‘Like the Iranian oil workers who haunt Pennell, this is a film that refuses to get back in its box.’ Sukhdev Sandhu, Sight & Sound
This remarkable debut feature asks chilling questions about the power of photos to control the fate of nations. While investigating her late parents’ involvement with the Anglo-Iranian Oil Company (BP), filmmaker Miranda Pennell came across the letters of a petroleum geologist in Iran in the 1930s, who would later embark on a search for the origins of civilisation.
Setting out on its own exploration to decipher signs from the fragmented images buried in the BP archive, The Host interweaves stories drawn from both personal memory and from the records of an imperial history. This latest work from award-winning visual artist Miranda Pennell (Why Colonel Bunny Was Killed) casts a mesmerising spell, using only narration, still photography and soundscapes to raise unsettling questions about the stories we tell, the facts and fictions we live by - and their consequences.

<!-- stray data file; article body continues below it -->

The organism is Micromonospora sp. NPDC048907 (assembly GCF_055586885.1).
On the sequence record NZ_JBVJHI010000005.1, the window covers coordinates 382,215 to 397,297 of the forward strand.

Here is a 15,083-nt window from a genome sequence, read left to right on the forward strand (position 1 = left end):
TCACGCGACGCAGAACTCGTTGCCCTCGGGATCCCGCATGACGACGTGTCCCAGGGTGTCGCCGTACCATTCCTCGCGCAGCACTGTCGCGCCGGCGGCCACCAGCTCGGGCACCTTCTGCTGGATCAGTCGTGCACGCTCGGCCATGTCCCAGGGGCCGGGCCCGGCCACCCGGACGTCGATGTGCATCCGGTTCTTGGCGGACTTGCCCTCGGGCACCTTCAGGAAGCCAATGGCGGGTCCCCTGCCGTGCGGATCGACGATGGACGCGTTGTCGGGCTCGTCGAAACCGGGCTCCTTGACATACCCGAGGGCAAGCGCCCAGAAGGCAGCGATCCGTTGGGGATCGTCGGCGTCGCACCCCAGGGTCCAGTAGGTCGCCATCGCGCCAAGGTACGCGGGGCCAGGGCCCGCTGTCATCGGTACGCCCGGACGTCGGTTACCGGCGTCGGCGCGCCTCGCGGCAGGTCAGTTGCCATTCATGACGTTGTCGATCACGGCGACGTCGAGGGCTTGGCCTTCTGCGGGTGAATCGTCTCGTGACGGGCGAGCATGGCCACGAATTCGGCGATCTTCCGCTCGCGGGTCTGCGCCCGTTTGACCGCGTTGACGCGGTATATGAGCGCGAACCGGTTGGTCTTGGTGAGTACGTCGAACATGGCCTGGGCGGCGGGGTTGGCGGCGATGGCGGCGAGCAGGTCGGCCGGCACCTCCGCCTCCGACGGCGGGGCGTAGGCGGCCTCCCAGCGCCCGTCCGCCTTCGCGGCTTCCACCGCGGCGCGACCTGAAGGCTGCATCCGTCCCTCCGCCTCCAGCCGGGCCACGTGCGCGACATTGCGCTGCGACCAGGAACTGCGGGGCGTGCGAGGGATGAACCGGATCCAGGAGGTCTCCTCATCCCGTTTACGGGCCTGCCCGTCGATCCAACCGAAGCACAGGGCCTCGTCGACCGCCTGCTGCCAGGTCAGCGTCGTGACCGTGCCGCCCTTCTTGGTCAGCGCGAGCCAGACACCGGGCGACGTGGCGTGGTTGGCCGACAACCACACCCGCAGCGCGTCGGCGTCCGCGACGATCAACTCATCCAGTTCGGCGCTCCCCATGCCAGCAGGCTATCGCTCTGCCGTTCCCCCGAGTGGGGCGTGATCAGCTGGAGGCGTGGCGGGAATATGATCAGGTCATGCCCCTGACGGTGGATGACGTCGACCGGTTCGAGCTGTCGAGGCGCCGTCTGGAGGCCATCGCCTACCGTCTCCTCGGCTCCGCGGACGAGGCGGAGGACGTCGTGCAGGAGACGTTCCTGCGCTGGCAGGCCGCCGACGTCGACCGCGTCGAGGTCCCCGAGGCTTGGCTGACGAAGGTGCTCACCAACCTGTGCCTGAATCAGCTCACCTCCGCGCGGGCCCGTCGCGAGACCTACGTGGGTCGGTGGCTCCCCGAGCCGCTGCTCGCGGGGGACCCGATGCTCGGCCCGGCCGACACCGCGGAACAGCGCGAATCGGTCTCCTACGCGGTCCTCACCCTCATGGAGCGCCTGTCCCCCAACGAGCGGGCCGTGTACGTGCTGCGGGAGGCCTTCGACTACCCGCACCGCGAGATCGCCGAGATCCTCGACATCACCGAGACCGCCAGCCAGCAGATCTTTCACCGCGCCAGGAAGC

The film was premiered at London Film Festival and internationally at International Film Festival Rotterdam.
"My father had joined the Anglo-Iranian Oil Company in 1946 and our family had lived in Iran during two separate postings. The starting point for The Host was a disorderly mass of materials drawn from BP’s visual archive documenting the company’s origins in Iran.
I was interested in the role of BP and the British government in Iran’s traumatic 20th century. It became apparent that the intersection of an Imperial history and a personal history would provide a way to ground the abstractions of big historical events through living memory and the particularity of personal experience - albeit via the experiences and testimony of the colonisers.